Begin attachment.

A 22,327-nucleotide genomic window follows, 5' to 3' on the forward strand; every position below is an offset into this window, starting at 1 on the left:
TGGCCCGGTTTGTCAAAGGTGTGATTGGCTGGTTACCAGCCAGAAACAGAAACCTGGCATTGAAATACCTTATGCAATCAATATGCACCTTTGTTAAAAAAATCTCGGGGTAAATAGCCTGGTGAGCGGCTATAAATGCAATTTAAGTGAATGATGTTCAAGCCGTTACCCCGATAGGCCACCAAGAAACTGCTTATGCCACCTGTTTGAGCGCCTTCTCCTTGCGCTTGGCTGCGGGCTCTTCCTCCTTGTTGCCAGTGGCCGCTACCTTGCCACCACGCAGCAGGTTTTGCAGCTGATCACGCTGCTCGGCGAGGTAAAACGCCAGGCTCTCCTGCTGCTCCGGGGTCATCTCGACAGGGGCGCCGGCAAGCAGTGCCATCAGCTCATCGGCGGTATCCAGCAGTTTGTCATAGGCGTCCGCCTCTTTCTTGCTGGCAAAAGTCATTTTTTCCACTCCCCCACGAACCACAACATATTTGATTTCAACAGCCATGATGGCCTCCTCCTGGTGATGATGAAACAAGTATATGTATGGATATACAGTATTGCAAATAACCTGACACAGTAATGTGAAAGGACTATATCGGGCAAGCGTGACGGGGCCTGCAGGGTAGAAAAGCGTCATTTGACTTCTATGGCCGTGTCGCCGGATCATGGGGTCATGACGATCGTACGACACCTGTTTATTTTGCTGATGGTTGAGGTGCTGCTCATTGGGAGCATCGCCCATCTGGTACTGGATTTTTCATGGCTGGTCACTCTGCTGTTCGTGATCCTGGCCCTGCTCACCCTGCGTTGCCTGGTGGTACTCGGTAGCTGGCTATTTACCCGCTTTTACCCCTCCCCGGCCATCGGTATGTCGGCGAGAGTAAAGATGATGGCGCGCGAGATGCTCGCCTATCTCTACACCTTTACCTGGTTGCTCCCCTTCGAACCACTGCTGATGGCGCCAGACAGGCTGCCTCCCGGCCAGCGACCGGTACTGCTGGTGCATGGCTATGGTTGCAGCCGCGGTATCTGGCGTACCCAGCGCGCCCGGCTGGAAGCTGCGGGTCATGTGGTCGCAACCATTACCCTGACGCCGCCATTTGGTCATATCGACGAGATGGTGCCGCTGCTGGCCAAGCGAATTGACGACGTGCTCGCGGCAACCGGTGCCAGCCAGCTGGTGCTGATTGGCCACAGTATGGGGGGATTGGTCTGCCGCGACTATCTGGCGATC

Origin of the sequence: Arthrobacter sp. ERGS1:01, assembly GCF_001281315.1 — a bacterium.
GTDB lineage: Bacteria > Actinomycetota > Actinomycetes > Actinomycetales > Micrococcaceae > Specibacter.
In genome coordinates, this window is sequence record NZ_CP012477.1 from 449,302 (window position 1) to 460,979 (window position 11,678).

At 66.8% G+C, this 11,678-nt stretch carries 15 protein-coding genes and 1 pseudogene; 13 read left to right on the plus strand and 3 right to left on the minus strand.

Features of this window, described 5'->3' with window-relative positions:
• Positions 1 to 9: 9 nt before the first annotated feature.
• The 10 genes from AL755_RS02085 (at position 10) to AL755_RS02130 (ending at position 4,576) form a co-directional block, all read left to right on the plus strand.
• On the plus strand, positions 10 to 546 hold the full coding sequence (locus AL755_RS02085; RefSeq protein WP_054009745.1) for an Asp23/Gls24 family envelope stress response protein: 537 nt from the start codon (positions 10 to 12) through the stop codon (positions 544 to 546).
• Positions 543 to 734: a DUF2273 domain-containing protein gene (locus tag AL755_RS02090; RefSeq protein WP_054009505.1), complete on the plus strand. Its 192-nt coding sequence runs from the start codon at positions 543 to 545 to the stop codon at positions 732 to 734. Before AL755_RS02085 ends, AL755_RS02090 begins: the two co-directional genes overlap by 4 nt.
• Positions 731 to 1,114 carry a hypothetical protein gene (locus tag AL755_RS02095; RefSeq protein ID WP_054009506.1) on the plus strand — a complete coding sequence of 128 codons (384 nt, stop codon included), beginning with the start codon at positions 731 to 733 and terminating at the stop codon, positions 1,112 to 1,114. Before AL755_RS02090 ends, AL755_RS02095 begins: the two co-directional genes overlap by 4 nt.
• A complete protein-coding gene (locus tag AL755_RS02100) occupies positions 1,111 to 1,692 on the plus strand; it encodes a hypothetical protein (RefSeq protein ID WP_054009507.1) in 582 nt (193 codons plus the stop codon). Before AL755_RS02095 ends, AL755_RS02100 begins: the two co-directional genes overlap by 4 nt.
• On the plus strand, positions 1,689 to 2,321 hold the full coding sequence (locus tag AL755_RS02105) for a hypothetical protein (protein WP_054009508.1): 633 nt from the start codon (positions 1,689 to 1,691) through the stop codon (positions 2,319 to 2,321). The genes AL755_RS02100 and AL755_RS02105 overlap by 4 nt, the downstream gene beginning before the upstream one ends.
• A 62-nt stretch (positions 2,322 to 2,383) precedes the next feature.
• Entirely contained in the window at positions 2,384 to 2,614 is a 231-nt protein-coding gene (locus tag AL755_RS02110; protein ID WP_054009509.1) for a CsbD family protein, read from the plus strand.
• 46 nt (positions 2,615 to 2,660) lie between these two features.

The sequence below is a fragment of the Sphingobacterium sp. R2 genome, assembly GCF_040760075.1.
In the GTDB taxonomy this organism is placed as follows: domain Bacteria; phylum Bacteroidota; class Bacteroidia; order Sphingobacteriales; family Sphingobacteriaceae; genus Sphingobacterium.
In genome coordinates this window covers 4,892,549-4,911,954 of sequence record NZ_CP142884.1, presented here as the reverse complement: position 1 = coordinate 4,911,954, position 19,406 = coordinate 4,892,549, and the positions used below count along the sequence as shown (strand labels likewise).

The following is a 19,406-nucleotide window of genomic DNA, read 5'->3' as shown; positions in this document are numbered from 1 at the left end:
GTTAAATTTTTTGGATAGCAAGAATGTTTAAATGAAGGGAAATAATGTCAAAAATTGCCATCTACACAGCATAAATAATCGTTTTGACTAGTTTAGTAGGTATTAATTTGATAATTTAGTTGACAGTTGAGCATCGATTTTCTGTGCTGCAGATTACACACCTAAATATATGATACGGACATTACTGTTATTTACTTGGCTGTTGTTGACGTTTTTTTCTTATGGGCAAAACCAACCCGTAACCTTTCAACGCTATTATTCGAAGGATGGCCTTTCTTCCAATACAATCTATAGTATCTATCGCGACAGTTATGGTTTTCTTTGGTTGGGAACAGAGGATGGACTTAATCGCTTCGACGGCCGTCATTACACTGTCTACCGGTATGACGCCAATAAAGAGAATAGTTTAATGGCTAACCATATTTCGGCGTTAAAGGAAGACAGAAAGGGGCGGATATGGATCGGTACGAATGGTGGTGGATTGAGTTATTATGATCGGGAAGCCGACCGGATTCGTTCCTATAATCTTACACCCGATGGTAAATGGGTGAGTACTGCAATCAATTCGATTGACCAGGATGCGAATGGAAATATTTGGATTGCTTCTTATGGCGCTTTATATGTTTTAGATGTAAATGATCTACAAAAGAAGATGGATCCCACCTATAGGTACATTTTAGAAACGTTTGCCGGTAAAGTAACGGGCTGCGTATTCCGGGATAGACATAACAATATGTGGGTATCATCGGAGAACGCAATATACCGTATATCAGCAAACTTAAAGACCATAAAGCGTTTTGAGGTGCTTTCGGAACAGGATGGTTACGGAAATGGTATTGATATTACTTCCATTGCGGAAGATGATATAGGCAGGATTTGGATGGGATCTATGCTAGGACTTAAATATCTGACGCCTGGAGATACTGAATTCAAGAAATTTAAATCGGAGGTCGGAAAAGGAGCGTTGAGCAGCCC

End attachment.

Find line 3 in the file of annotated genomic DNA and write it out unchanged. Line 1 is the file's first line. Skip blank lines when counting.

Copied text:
Origin of the sequence: Arthrobacter sp. ERGS1:01, assembly GCF_001281315.1 — a bacterium.